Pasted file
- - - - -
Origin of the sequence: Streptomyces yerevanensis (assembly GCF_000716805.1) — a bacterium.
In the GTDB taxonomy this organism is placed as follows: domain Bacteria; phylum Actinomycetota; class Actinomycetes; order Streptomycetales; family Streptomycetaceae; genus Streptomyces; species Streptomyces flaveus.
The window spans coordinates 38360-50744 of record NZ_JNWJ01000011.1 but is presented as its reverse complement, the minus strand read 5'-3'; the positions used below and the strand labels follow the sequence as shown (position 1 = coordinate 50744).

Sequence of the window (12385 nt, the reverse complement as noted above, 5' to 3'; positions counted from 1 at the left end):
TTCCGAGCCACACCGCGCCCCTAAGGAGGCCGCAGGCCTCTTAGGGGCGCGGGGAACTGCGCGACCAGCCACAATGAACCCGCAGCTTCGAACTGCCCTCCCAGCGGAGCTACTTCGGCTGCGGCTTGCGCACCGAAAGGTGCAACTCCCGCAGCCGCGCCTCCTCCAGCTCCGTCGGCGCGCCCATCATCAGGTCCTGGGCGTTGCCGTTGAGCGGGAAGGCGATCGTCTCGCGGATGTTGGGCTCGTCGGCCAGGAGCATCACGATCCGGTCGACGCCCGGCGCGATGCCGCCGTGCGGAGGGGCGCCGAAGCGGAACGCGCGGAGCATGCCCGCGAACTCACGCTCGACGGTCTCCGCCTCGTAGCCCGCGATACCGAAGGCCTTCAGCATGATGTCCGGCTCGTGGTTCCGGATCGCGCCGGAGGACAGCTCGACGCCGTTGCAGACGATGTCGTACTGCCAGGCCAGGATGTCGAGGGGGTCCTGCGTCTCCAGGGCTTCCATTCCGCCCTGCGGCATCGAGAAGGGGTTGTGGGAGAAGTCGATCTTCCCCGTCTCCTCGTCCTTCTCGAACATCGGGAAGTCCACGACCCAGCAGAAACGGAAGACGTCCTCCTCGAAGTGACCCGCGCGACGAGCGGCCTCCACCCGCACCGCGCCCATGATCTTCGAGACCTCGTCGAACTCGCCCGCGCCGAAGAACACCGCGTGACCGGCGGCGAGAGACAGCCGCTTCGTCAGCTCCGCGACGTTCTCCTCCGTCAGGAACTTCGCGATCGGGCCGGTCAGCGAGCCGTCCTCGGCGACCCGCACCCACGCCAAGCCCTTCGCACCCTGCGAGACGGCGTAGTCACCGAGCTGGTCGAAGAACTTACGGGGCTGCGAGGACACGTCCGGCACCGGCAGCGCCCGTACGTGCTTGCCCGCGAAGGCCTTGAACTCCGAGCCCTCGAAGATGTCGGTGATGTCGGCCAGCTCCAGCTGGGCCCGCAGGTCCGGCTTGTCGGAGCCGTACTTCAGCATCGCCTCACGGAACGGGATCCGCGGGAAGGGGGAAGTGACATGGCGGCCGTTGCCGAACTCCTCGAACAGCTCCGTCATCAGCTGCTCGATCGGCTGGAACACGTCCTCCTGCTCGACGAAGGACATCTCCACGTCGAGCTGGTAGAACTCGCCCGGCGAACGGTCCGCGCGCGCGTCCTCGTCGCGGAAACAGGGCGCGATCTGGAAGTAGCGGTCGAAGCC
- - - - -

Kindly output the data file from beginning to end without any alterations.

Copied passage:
Origin of the sequence: Streptomyces yerevanensis (assembly GCF_000716805.1) — a bacterium.
In the GTDB taxonomy this organism is placed as follows: domain Bacteria; phylum Actinomycetota; class Actinomycetes; order Streptomycetales; family Streptomycetaceae; genus Streptomyces; species Streptomyces flaveus.
The window spans coordinates 38360-50744 of record NZ_JNWJ01000011.1 but is presented as its reverse complement, the minus strand read 5'-3'; the positions used below and the strand labels follow the sequence as shown (position 1 = coordinate 50744).

Sequence of the window (12385 nt, the reverse complement as noted above, 5' to 3'; positions counted from 1 at the left end):
TTCCGAGCCACACCGCGCCCCTAAGGAGGCCGCAGGCCTCTTAGGGGCGCGGGGAACTGCGCGACCAGCCACAATGAACCCGCAGCTTCGAACTGCCCTCCCAGCGGAGCTACTTCGGCTGCGGCTTGCGCACCGAAAGGTGCAACTCCCGCAGCCGCGCCTCCTCCAGCTCCGTCGGCGCGCCCATCATCAGGTCCTGGGCGTTGCCGTTGAGCGGGAAGGCGATCGTCTCGCGGATGTTGGGCTCGTCGGCCAGGAGCATCACGATCCGGTCGACGCCCGGCGCGATGCCGCCGTGCGGAGGGGCGCCGAAGCGGAACGCGCGGAGCATGCCCGCGAACTCACGCTCGACGGTCTCCGCCTCGTAGCCCGCGATACCGAAGGCCTTCAGCATGATGTCCGGCTCGTGGTTCCGGATCGCGCCGGAGGACAGCTCGACGCCGTTGCAGACGATGTCGTACTGCCAGGCCAGGATGTCGAGGGGGTCCTGCGTCTCCAGGGCTTCCATTCCGCCCTGCGGCATCGAGAAGGGGTTGTGGGAGAAGTCGATCTTCCCCGTCTCCTCGTCCTTCTCGAACATCGGGAAGTCCACGACCCAGCAGAAACGGAAGACGTCCTCCTCGAAGTGACCCGCGCGACGAGCGGCCTCCACCCGCACCGCGCCCATGATCTTCGAGACCTCGTCGAACTCGCCCGCGCCGAAGAACACCGCGTGACCGGCGGCGAGAGACAGCCGCTTCGTCAGCTCCGCGACGTTCTCCTCCGTCAGGAACTTCGCGATCGGGCCGGTCAGCGAGCCGTCCTCGGCGACCCGCACCCACGCCAAGCCCTTCGCACCCTGCGAGACGGCGTAGTCACCGAGCTGGTCGAAGAACTTACGGGGCTGCGAGGACACGTCCGGCACCGGCAGCGCCCGTACGTGCTTGCCCGCGAAGGCCTTGAACTCCGAGCCCTCGAAGATGTCGGTGATGTCGGCCAGCTCCAGCTGGGCCCGCAGGTCCGGCTTGTCGGAGCCGTACTTCAGCATCGCCTCACGGAACGGGATCCGCGGGAAGGGGGAAGTGACATGGCGGCCGTTGCCGAACTCCTCGAACAGCTCCGTCATCAGCTGCTCGATCGGCTGGAACACGTCCTCCTGCTCGACGAAGGACATCTCCACGTCGAGCTGGTAGAACTCGCCCGGCGAACGGTCCGCGCGCGCGTCCTCGTCGCGGAAACAGGGCGCGATCTGGAAGTAGCGGTCGAAGCC